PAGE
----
Pennsylvania Assembly: Reply to the Governor
Printed in Votes and Proceedings of the House of Representatives, 1763–1764 (Philadelphia, 1764), p. 85.
The Assembly had reconvened on May 14 after a seven-week recess, and on the 17th Governor Penn sent down a long message in reply to that of the House on March 24 concerning the £55,000 supply bill.1 He reviewed the circumstances leading to the order in council of Sept. 2, 1760,2 and argued that, if the wording of the stipulation regarding assessment of the Proprietors” located but uncultivated lands was as ambiguous as the Assembly now alleged, their agents and counsel should have demanded a clarification at that time. He would not now discuss “the Equity and Justice of the Decree,” he said; to do so would subject him “to the Charge of offering the highest Affront to, and flying in the Face of, that supream and august Judicatory who pronounced it.” The Assembly’s argument that a sound rule for interpreting “the Intention of another,” when two opposite meanings were possible, was to apply the one which was “perfectly consistent with Justice and Equity” Penn found quite “extraordinary” and an attempt to “shift the Question, and state a different Case” than the one before them. The “Abuse and Obliquy” the Assembly had bestowed on the Proprietors “with so lavish a Hand” in the last message and the censure passed on the governor for doing his duty were groundless and he would “pass over them with the silent Disregard they deserve.” Penn concluded by urging once more the revision of the bill so that the military forces could be kept up and the large arrears be paid to the troops employed in the defense of the frontier.3
After this message had been read, the Assembly appointed a committee of seven, including Franklin, to prepare a reply, and voted “by a great Majority” to send the bill back to the governor unaltered. Penn returned it promptly the next morning, May 18, by the secretary, who was instructed to say that the governor found the same objections to it as before and hence “could not agree to pass it.” The Assemblymen, faced with this “final Negative,” recognized their defeat. Since “the Demands of His Majesty’s General cannot be complied with by the Province, but upon such unequal Terms as his Honour is pleased to prescribe,” a majority voted that a committee previously appointed to draft a reply to the message of the 17th should now bring in a new bill “conformable to the Amendments proposed by the Governor on the former Bill.” Immediately afterwards two petitions to the King were read asking him to take the province under his immediate government; one of these was “signed by upwards of Fifteen Hundred Inhabitants” and the other “by the Society in this Province called Quakers.”4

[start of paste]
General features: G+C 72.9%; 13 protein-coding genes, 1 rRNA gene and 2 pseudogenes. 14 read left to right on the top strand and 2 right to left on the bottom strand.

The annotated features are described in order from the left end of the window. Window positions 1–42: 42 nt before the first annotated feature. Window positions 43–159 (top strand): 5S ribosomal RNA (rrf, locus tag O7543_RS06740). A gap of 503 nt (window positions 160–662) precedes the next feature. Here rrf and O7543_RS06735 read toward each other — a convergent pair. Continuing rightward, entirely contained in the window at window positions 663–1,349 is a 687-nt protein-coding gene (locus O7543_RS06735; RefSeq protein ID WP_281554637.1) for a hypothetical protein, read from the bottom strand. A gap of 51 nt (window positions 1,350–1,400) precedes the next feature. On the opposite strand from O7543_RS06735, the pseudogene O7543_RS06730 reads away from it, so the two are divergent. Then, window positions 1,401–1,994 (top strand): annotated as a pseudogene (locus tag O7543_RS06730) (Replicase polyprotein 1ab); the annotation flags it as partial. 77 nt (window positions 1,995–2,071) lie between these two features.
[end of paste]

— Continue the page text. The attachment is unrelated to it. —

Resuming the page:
The committee presented the new bill on May 19, and the Assembly passed and sent it to Penn on the 22d. In the paragraph dealing with the assessment of the Proprietors” located but uncultivated lands—the major subject of controversy—the offending words “under the same Circumstances of Situation, Kind and Quality” had been struck out, so that the bill now used the precise language of the order in council and provided that the best located uncultivated lands of the Proprietors were to be assessed at no higher rate than were the worst such lands of the inhabitants.
Governor Penn thus won a major victory but, as events showed, he was not content with this achievement. When he laid the bill before the Council his advisers pointed out that, although Franklin and Charles had promised the Privy Council in 1760 that the Assembly would amend the supply acts of 1759 and 1760 in accordance with the stipulations then laid down, no such amendments had ever been enacted and the present bill failed to include them. Furthermore, the receivers general, Richard Hockley and Edmund Physick, now complained that the bill required them to file a detailed account of all proprietary property and of all quitrents due the Proprietors, arranged by townships and counties, within fifteen days of receiving the necessary forms from the assessors. Repeated changes in the boundaries of townships, districts, and counties, they said, and frequent resales of lands on which quitrents were due made accurate reports in such a short time impossible. The receivers general asked that they be given more time and that they be not held liable for “mistakes and inadvertencies.” Governor Penn therefore returned the bill to the Assembly, May 25, with a message asking for inclusion of the specific amendment of the earlier supply acts and for the changes which the receivers general considered necessary.5